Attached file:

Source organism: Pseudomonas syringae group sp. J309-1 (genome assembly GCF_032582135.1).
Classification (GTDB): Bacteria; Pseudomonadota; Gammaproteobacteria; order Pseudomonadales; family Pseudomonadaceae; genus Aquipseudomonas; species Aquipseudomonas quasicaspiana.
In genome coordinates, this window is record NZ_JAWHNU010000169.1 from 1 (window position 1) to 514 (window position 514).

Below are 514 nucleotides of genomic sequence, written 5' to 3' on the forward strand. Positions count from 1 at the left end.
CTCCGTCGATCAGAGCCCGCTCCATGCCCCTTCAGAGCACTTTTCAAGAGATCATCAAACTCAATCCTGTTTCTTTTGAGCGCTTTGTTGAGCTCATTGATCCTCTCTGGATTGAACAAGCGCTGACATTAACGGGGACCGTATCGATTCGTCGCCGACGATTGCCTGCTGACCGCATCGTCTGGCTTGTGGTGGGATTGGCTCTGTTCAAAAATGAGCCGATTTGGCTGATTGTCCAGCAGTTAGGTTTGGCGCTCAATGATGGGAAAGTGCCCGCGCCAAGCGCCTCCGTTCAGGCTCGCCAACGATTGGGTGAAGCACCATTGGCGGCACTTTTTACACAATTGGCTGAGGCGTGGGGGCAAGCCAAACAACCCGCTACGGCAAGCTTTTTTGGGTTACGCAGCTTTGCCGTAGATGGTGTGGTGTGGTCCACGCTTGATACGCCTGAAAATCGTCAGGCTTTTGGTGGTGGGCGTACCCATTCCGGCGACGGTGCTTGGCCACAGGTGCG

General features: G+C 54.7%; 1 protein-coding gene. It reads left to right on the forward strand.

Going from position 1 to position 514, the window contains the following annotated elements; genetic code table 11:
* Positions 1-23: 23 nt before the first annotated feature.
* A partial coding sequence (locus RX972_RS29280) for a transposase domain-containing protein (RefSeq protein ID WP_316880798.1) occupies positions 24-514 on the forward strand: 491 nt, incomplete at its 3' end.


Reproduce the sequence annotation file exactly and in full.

Source organism: Pseudomonas syringae group sp. J309-1 (genome assembly GCF_032582135.1).
Classification (GTDB): Bacteria; Pseudomonadota; Gammaproteobacteria; order Pseudomonadales; family Pseudomonadaceae; genus Aquipseudomonas; species Aquipseudomonas quasicaspiana.
In genome coordinates, this window is record NZ_JAWHNU010000169.1 from 1 (window position 1) to 514 (window position 514).

Below are 514 nucleotides of genomic sequence, written 5' to 3' on the forward strand. Positions count from 1 at the left end.
CTCCGTCGATCAGAGCCCGCTCCATGCCCCTTCAGAGCACTTTTCAAGAGATCATCAAACTCAATCCTGTTTCTTTTGAGCGCTTTGTTGAGCTCATTGATCCTCTCTGGATTGAACAAGCGCTGACATTAACGGGGACCGTATCGATTCGTCGCCGACGATTGCCTGCTGACCGCATCGTCTGGCTTGTGGTGGGATTGGCTCTGTTCAAAAATGAGCCGATTTGGCTGATTGTCCAGCAGTTAGGTTTGGCGCTCAATGATGGGAAAGTGCCCGCGCCAAGCGCCTCCGTTCAGGCTCGCCAACGATTGGGTGAAGCACCATTGGCGGCACTTTTTACACAATTGGCTGAGGCGTGGGGGCAAGCCAAACAACCCGCTACGGCAAGCTTTTTTGGGTTACGCAGCTTTGCCGTAGATGGTGTGGTGTGGTCCACGCTTGATACGCCTGAAAATCGTCAGGCTTTTGGTGGTGGGCGTACCCATTCCGGCGACGGTGCTTGGCCACAGGTGCG

General features: G+C 54.7%; 1 protein-coding gene. It reads left to right on the forward strand.

Going from position 1 to position 514, the window contains the following annotated elements; genetic code table 11:
* Positions 1-23: 23 nt before the first annotated feature.
* A partial coding sequence (locus RX972_RS29280) for a transposase domain-containing protein (RefSeq protein ID WP_316880798.1) occupies positions 24-514 on the forward strand: 491 nt, incomplete at its 3' end.